January 2009: How Do I Handle the Financial Crisis?

Unless you have been living under a rock for the past year or so, you probably already know this country is going through what many call a "financial crisis." I would argue that we have been going through a moral and spiritual crisis for much longer and is something certainly more pressing, but the crises are not unrelated. In fact, we look to God's word and find that we are not unlike Israel of old, especially as described by the prophet Amos.

In the book of Amos, we find that the Israelites had rejected God and His ways and were basically following their own ways. To them, their service to God was mere ritual and they thought nothing of following the false gods right along with the true God (Amos 4:4-5). They looked at the Sabbath (God's holy day) as a mighty inconvenience, and they could not wait to get back to the business of making money (Amos 8:5). They looked at their service as a drudgery and a nuisance, and had their minds set on what they could do if those bothersome days did not exist! They treated their fellow man poorly (Amos 4:1), exacted taxes from the ones who could least afford it (Amos 5:11), and they devoured the poor for the sole purpose of getting them out of the way that they might take what was rightfully theirs (Amos 8:4). They had such disregard for their own brethren that Amos opens and closes with the condemnation that they sold their brethren for silver and traded the needy for a pair of sandals (Amos 2:6; 8:6). Such was their greed for having it all, it is said they even desired the dust that remained on the head of the poor (Amos 2:7). Taking away their personal possessions and goods was not enough, it seems!

In their efforts to indulge themselves and subjugate their own brethren, they treated their fellow man unfairly (Amos 2:8) and forced some to break their vows (Amos 2:12). They sold in measures that shorted the buyer and proclaimed their money less than its true value (Amos 8:5). What they did sell was nothing more than the chaff of the wheat-- useless for food (Amos 8:6). And if that was not bad enough, they made a special effort to persecute those who lived humbly (Amos 2:7) and intimidated others into silence (Amos 5:13). They hated anyone who spoke of "righteousness" and rebuked their rebukers (Amos 5:10, 12) and the sad part about it all was that they simply did not care about their fellow man and how badly they were treating them (6:6). They were too busy living a life of luxury and ease to be concerned with others (Amos 6:4-8).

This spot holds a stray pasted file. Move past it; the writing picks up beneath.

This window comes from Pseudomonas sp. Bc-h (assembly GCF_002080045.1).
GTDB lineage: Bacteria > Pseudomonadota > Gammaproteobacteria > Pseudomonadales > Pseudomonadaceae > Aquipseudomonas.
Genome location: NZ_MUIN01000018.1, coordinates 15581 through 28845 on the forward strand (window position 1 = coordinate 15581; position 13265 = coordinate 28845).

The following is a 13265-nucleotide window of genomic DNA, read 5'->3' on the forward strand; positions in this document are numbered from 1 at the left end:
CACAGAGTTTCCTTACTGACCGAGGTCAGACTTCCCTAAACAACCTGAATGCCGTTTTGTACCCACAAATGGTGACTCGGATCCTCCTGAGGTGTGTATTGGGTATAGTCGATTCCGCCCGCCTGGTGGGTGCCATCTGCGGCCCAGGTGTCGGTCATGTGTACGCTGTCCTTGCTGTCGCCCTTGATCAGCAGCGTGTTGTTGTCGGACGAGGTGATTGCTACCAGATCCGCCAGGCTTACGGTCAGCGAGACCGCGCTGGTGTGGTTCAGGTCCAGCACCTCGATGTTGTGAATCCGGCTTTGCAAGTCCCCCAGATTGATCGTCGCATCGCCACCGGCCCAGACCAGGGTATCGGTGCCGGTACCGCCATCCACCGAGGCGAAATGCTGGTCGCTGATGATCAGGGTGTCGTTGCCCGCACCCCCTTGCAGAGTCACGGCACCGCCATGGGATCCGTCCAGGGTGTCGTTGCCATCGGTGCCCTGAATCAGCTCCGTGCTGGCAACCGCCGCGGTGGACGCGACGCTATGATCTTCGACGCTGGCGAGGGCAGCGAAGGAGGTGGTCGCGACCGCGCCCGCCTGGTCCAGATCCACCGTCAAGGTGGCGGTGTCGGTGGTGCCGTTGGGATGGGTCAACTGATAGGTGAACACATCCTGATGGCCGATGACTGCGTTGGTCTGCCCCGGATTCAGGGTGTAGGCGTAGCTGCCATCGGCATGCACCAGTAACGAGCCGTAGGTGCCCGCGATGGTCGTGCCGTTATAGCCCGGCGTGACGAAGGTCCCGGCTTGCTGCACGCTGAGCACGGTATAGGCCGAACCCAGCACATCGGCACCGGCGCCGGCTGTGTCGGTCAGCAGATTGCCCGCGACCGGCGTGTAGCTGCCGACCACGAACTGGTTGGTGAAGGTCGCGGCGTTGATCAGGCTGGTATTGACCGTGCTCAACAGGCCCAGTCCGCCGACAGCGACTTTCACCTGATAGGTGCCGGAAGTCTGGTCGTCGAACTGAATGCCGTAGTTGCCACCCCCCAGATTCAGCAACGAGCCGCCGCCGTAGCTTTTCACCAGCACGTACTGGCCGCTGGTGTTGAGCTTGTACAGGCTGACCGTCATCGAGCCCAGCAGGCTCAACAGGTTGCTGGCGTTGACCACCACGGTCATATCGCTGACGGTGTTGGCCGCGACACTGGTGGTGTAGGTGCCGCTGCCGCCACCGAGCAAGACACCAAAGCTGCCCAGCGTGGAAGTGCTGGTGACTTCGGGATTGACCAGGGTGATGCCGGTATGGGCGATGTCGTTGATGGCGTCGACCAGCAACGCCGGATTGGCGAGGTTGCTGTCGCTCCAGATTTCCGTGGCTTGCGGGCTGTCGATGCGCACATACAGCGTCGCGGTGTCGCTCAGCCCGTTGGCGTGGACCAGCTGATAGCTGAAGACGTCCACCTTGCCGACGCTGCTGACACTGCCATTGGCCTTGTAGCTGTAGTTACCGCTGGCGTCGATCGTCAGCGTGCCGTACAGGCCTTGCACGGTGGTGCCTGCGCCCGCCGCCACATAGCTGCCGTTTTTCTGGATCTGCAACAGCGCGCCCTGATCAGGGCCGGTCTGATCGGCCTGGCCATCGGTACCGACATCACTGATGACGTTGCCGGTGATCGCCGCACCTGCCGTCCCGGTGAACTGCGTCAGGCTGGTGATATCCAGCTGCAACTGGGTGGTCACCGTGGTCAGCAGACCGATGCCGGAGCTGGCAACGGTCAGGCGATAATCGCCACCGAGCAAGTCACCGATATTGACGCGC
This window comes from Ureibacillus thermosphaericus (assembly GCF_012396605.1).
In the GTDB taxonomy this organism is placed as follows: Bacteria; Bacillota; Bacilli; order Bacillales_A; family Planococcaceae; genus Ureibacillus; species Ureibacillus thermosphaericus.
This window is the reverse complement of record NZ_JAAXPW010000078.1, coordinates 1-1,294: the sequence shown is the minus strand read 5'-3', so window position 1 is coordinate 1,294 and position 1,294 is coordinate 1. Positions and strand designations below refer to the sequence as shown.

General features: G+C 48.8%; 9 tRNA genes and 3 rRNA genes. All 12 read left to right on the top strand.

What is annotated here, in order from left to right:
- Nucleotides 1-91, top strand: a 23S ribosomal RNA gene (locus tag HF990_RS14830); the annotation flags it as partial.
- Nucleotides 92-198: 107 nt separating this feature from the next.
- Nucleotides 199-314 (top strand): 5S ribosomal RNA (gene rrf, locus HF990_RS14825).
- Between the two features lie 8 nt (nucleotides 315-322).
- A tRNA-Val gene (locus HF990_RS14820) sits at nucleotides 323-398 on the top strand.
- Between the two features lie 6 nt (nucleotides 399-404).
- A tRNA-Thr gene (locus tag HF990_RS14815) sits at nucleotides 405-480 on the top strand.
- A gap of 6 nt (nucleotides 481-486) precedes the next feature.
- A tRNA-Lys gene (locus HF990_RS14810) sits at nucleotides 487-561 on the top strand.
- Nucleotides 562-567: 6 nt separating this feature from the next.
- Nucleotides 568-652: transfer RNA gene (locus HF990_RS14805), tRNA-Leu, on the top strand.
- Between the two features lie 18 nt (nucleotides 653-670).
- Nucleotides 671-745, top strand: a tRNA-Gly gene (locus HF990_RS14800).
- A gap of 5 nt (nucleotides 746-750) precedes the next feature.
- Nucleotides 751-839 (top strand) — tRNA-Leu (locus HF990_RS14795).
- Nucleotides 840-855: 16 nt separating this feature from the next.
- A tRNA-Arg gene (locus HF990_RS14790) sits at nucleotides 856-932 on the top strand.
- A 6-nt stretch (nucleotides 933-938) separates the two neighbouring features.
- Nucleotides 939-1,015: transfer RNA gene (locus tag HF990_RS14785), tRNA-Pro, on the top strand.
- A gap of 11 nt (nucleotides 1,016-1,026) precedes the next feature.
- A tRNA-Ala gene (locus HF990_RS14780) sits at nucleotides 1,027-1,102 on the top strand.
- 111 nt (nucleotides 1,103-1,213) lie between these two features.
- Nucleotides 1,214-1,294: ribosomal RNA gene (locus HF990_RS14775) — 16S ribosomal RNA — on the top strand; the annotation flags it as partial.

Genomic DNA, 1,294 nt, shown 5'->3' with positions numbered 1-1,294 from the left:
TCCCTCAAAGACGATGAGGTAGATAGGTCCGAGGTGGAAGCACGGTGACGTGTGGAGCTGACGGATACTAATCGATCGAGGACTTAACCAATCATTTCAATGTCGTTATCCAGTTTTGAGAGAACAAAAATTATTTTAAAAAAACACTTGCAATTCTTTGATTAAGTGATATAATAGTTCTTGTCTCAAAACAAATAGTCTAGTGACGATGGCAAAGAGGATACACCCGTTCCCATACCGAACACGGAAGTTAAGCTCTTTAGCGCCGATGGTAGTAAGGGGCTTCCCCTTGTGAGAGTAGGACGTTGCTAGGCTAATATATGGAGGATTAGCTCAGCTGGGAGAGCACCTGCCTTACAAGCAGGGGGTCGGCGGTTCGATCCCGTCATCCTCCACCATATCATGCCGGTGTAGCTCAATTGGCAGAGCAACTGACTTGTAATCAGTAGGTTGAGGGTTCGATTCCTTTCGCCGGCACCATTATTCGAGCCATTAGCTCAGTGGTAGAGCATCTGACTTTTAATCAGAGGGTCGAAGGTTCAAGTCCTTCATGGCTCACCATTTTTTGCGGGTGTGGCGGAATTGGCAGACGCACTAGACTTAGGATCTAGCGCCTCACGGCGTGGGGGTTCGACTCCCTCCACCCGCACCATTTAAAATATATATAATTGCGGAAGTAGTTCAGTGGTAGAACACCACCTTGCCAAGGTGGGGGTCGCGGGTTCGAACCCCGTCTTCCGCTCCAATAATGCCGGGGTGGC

Does any of that sound familiar to you? I cannot help but think of the parallels between Israel then and our country now, but I say that with no happiness whatsoever.

That being said, how can I, as a disciple of Christ, make it through this? It may be argued that our moral and spiritual failures led to the current financial crisis, but knowledge of how we got here does not make my life any easier. How can I handle this current situation? More importantly, I should be asking how I, as a Christian, should handle it. Let us take a look at some things God has given us to help us through these difficult times.

First, I need to examine myself and make sure I am doing what I should be doing. For the topic at hand, that means I should make sure I am not part of the problem! Materialism and greed contributed a great deal in getting us to where we now are, as a country, and I should not be a part of the problem. I, as a Christian, should set my mind "on the things that are above, not on the things that are upon the earth" (Colossians 3:2). If I find that I have put myself in a precarious financial situation because of my materialism, I need to make corrections quickly and do what I can to start living as I should have been living all along. If that means refraining from unnecessary purchases, selling a car, moving into a smaller house or apartment, or eating at home more often, that is what I better do. I imagine it was difficult for the faithful Israelites to resist the pull of their materialistic brethren during the time of Amos, but the ones who survived were the ones who put their trust in God, not in their riches. That is exactly what I must do if I want to make it through these difficult times (cf. 1 Timothy 6:17).

Second, I need to make sure I am the worker I need to be. When many companies are looking to cut their expenses, downsizing is often the first choice and someone will be looking to see whose position is expendable. I probably do not have to tell you many employers will cut the ones who contribute the least to the company, so now is the time to examine myself and see if I am giving them my best. Am I someone who is recognized for his or her hard work, honesty, and loyalty? Christians should, more than anyone else, be hard-working, honest, and reliable employees because that is the kind of character we are supposed to have as God's people. If I am unwilling to work, I should not expect rewards (2 Thessalonians 3:10). We would do well to heed the words of the wise writer, who said, "whatsoever thy hand findeth to do, do it with thy might" (Ecclesiastes 9:10).

Finally, I need to just put my trust fully in God. I must do this because even if I do everything right, that does not mean I will not lose my job or I will not be adversely affected by the current situation in this country. I must learn to commit my way to God and let Him be the guide of my life (cf. Psalm 37:5). I cannot spend endless hours worrying about what "might" happen or what "has" happened; sometimes things just happen! What I must do is stick with God, keep living faithfully before Him, and trust that He will see me through. It worked for Job, and it will work for me, too. And you!

Steven Harper